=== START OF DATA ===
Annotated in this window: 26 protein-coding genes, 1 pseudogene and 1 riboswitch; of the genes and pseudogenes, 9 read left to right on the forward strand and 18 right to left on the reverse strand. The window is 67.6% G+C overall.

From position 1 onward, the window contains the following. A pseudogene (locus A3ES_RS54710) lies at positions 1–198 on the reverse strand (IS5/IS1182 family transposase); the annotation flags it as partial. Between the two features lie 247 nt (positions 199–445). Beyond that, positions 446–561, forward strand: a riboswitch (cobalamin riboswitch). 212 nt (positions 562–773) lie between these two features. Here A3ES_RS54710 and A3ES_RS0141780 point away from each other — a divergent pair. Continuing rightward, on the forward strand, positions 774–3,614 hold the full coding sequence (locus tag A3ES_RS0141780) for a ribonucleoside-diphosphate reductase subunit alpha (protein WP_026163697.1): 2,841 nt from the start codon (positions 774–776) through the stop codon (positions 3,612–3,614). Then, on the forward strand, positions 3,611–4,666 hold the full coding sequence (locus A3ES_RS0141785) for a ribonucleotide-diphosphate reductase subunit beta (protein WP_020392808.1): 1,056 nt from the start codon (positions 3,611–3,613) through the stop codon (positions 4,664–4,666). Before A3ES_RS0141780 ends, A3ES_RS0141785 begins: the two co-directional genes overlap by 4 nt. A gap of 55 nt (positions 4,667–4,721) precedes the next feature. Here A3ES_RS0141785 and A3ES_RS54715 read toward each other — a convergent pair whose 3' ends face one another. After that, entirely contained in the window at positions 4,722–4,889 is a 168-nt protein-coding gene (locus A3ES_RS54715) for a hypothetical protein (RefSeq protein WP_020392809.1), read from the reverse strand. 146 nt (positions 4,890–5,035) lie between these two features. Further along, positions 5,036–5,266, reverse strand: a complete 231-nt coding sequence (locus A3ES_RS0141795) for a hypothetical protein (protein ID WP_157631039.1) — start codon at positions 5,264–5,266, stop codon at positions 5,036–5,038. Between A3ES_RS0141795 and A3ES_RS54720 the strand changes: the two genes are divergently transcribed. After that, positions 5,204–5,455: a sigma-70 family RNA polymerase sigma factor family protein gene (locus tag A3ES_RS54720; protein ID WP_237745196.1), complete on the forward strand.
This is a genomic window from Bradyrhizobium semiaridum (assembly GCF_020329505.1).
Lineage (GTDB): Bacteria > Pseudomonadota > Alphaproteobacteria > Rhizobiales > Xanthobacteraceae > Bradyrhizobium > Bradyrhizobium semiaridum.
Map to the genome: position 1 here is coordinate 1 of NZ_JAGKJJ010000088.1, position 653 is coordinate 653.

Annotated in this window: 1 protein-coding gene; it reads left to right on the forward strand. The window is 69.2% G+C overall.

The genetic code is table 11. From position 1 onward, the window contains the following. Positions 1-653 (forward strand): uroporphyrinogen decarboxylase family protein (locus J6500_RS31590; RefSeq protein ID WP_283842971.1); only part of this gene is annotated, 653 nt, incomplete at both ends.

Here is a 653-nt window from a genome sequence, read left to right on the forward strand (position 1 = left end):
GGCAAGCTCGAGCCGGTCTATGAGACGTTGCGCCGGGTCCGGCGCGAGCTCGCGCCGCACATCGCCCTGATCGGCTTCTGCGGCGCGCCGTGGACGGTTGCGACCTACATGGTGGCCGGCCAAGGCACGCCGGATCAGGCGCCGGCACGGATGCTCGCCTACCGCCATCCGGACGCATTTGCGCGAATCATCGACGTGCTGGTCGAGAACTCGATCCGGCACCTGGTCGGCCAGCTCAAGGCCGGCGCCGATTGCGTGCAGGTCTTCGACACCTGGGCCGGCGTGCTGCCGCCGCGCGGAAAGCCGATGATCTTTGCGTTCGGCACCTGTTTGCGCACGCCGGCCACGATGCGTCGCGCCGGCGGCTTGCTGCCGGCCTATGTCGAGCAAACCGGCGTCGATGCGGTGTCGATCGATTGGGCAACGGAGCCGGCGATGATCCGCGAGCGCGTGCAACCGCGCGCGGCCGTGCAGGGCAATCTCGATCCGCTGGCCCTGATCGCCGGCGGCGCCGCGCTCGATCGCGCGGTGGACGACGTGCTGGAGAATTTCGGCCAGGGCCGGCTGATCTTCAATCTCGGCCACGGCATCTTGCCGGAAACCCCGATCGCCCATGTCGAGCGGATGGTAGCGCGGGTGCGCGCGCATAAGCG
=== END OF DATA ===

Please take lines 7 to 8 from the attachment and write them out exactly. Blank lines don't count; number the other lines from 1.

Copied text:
The genetic code is table 11. From position 1 onward, the window contains the following. Positions 1-653 (forward strand): uroporphyrinogen decarboxylase family protein (locus J6500_RS31590; RefSeq protein ID WP_283842971.1); only part of this gene is annotated, 653 nt, incomplete at both ends.

Here is a 653-nt window from a genome sequence, read left to right on the forward strand (position 1 = left end):